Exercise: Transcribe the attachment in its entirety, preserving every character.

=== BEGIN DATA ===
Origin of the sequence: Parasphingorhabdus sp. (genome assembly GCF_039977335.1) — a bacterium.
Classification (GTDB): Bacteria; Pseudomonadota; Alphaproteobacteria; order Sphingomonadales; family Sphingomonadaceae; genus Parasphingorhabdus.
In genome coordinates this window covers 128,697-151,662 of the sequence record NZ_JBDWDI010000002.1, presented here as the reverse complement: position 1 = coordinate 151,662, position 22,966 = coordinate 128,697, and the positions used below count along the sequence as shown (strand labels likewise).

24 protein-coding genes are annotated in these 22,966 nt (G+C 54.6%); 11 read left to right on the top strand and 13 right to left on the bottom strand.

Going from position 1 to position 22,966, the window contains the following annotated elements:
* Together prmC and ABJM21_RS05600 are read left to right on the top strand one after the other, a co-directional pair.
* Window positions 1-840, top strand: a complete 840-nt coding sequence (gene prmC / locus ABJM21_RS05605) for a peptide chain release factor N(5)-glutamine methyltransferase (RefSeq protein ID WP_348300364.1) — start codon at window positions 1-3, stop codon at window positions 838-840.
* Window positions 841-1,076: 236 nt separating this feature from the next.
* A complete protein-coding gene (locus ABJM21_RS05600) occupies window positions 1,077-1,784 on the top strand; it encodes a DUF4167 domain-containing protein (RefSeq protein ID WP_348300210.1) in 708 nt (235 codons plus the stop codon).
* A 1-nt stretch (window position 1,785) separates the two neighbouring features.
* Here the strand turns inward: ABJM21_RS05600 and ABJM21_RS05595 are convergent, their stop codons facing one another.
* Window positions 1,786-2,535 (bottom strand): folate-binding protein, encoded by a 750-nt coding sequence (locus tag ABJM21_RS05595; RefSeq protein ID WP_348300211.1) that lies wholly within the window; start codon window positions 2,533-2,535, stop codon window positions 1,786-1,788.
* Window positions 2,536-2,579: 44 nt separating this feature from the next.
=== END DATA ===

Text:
Origin of the sequence: Parasphingorhabdus sp. (genome assembly GCF_039977335.1) — a bacterium.
Classification (GTDB): Bacteria; Pseudomonadota; Alphaproteobacteria; order Sphingomonadales; family Sphingomonadaceae; genus Parasphingorhabdus.
In genome coordinates this window covers 128,697-151,662 of the sequence record NZ_JBDWDI010000002.1, presented here as the reverse complement: position 1 = coordinate 151,662, position 22,966 = coordinate 128,697, and the positions used below count along the sequence as shown (strand labels likewise).

24 protein-coding genes are annotated in these 22,966 nt (G+C 54.6%); 11 read left to right on the top strand and 13 right to left on the bottom strand.

Going from position 1 to position 22,966, the window contains the following annotated elements:
* Together prmC and ABJM21_RS05600 are read left to right on the top strand one after the other, a co-directional pair.
* Window positions 1-840, top strand: a complete 840-nt coding sequence (gene prmC / locus ABJM21_RS05605) for a peptide chain release factor N(5)-glutamine methyltransferase (RefSeq protein ID WP_348300364.1) — start codon at window positions 1-3, stop codon at window positions 838-840.
* Window positions 841-1,076: 236 nt separating this feature from the next.
* A complete protein-coding gene (locus ABJM21_RS05600) occupies window positions 1,077-1,784 on the top strand; it encodes a DUF4167 domain-containing protein (RefSeq protein ID WP_348300210.1) in 708 nt (235 codons plus the stop codon).
* A 1-nt stretch (window position 1,785) separates the two neighbouring features.
* Here the strand turns inward: ABJM21_RS05600 and ABJM21_RS05595 are convergent, their stop codons facing one another.
* Window positions 1,786-2,535 (bottom strand): folate-binding protein, encoded by a 750-nt coding sequence (locus tag ABJM21_RS05595; RefSeq protein ID WP_348300211.1) that lies wholly within the window; start codon window positions 2,533-2,535, stop codon window positions 1,786-1,788.
* Window positions 2,536-2,579: 44 nt separating this feature from the next.